October 1, 1851

Impatiens_Bush

 ***

Oct 1st Wednesday.  Put a quilt into the frame in the

sitting room got it in about ten marked it

and quilted awhile and went into the garden

to save some flower seeds.  have got some nice

Balsam seed and a few china pink seed among

others. Passed the afternoon at Olivers with

Mrs Drake & Torrey

Quilting, gardening, and socializing made up Evelina’s day.  She set up a quilt frame in the sitting room and worked on a quilt she had begun about ten days earlier. She couldn’t stay inside, though, as the day was “fair” and “pritty warm for the time of year.”* The sunshine drew her to the garden where she moved through her annuals, saving seeds for next year.

She got “some nice Balsam,” a flower that today we call impatiens. At the time, it was reckoned to be “one of the most prominent ornaments of the garden,”** according to Joseph Breck, a Boston horticulturalist.  Breck’s important guide, his eponymous Book of Flowers, had proved helpful to Evelina earlier in the year and must have been doing so again as she put her garden to bed. Breck particularly admired some of the variegated varieties of Balsam as “decidedly the most elegant.” He had specific advice about saving Balsam seed: “Old seed is considered by some to be the best, as more likely to produce double flowers. The seeds should be saved from double flowering plants only; all single flowering ones should be destroyed as soon as they appear.” Did Evelina follow his advice?

After gardening, Evelina probably changed her dress and went next door to see Sarah Lothrop Ames and her guests, Caroline Drake (Mrs. Lincoln Drake) and another woman, Mrs. Torrey. The two guests may have been related to one another (Caroline’s maiden name was Torrey.) They had no immediate connection to Col. John Torrey, however, who appeared often in Evelina’s journal. The women would have sat, had tea and chatted – a pleasant occupation on a pleasant day.

 

* Oliver Ames, Journal, Courtesy of Stonehill College Archives

** Joseph Breck, Book of Flowers, Boston, 1851, pp. 185 – 186

*** Heirloom impatiens balsamina, Courtesy of edenbrothers.com

 

6 thoughts on “October 1, 1851

  1. So here, when she say’s “Oliver’s,” you take it that she means old Oliver’s, the other side of the house? Usually, I take it to mean at her brother-in-law’s.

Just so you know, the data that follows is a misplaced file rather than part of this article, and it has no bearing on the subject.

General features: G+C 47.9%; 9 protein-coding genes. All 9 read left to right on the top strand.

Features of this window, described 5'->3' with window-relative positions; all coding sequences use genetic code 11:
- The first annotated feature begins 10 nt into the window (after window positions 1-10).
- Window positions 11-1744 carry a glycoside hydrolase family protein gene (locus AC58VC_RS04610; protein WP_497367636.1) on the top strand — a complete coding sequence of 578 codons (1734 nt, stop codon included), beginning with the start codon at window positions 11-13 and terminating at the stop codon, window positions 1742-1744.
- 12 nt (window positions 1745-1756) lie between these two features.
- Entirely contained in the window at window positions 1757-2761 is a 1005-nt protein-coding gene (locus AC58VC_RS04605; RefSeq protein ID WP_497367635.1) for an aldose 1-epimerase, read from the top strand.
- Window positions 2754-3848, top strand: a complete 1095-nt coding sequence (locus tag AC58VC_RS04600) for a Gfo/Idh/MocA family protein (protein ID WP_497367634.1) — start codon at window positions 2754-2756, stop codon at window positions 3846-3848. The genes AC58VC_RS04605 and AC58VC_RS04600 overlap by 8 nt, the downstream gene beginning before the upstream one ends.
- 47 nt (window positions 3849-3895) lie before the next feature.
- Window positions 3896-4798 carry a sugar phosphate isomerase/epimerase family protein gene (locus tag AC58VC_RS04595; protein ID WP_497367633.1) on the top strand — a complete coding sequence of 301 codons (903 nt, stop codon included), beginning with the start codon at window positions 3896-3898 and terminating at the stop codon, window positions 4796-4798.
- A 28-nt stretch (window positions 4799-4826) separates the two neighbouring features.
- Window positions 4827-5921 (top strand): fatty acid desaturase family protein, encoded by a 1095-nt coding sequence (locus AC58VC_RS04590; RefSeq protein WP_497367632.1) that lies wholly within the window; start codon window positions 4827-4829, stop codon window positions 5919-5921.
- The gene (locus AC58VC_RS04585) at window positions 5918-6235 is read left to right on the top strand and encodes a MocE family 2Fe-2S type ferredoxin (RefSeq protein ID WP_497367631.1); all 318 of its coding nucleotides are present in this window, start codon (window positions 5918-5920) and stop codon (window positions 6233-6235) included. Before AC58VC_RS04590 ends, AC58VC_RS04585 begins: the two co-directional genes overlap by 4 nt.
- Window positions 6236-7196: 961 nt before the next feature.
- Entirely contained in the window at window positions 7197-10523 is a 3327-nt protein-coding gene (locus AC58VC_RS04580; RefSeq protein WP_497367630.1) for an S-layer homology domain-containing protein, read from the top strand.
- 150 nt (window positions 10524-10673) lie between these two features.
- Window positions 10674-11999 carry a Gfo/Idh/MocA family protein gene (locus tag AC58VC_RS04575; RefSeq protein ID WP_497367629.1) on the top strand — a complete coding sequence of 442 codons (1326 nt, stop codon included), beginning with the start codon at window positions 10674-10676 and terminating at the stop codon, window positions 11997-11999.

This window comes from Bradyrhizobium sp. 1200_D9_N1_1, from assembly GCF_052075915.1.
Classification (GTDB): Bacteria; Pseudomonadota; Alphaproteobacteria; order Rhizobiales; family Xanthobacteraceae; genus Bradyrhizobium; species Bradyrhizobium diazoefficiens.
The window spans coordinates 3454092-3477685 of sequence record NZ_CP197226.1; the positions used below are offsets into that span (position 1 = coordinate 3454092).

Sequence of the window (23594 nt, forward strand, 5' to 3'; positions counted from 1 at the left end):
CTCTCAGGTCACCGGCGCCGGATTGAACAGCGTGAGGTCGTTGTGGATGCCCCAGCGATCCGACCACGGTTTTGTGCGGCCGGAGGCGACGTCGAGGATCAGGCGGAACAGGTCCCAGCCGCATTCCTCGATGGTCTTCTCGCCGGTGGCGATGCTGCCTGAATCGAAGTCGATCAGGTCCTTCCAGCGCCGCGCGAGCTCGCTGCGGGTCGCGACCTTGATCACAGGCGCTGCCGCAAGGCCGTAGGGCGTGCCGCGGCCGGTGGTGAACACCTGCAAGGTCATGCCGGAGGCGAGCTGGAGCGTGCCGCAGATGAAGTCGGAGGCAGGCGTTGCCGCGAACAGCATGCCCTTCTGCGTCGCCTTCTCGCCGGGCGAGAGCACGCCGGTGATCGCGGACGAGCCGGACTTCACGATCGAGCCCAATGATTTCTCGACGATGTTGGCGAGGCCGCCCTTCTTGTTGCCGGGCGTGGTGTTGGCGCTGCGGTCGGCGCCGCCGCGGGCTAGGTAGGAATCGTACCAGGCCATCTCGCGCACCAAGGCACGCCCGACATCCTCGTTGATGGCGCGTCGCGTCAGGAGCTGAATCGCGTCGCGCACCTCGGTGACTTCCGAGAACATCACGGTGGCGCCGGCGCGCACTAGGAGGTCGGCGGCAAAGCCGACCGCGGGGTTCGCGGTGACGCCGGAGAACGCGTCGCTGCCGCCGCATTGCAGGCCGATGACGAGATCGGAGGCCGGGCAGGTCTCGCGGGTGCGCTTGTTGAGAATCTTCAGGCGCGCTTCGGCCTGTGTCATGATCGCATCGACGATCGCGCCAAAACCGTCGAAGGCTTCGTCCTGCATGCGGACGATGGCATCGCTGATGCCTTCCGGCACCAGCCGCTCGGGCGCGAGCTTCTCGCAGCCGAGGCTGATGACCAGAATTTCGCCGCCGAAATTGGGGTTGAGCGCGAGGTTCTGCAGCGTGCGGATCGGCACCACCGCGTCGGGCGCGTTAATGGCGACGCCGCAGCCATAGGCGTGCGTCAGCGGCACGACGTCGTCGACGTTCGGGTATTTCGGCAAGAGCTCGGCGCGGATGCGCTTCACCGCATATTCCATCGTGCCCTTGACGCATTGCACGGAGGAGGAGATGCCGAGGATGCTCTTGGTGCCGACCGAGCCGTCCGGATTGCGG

I have a question regarding Old Oliver’s journal in the college archives. How do/did you access it? Do you have a printed copy of a transcript or a copy of the microfilm, or…? I copied a lot of it manually 2006-7 in somewhat seat-of-the-pants fashion and it it scattered through many notebooks, but I heard that it has since been transcribed.

  2. Checking back, I see that you wrote “next door” so probably you meant Oliver Jr’s.

  3. As best we can know, Evelina went “next door” to Sarah Lothrop Ames’s (Mrs. Oliver Ames, Jr.) for tea rather than to Sarah Ames Witherell’s and Old Oliver’s, which was “the other part of the house.” It took me a long time to understand the difference, and I suspect that it was distinction that even they had trouble making from time to time.
    Regarding Old Oliver’s diary at Stonehill, I have only worked from the original, which is kept at the archives there. I don’t have a copy of it, nor can I remember if it has been transcribed yet. You need an appointment to access it, regardless. I’ve found the staff there to be very professional and accommodating.

  4. Eleven years ago it was available on microfilm in the Martin building when Greg Galer was there, along with Captain John Ames Bridgewater day books/ledgers. and plenty of stuff from Oakes, Oliver Jr. etc. It was cool to see the FIRST references to Capt John’s younger son, the young, Old Oliver, and then entries written in by Oliver himself, eventually followed by Oliver’s journal in which he is writing as an older, older, and then old man. Evelina’s was also available in microfilm.

    • Dwight, I believe that the microfillm is still available. RE: Old Oliver’s journal, I don’t remember those early sections you mention, but I do know that after Old Oliver died on Sept. 11, 1863, his son Oliver Jr. finished out the year with entries for the daily weather, then took up keeping his own diary in 1864 and every year thereafter until his death in March, 1877.

      • The Captain John Ames ledgers were separate from Oliver diaries and records, but Oliver was mentioned in the late 1700’s and began to write entries in them in the very early 1800’s, just before he moved to Easton and set up his own business. It was in that Capt. John Ames ledger where one can see the production of shovels in the Bridgewater shop going from one at a time to dozens at a time, around 1796, maybe. As I recall, they seemed to subcontract part of the process, possibly the “plating” to another business, possibly Lazell? I assumed that the young Oliver was one of the driving forces in this evolution of the industrial process. Greg Galer and I also looked for references to Capt. John Ames gun manufacturing, but references to it in those ledgers were few and far between. He may have had some secret books, since it was probably an illegal operation at the time of the Revolution.

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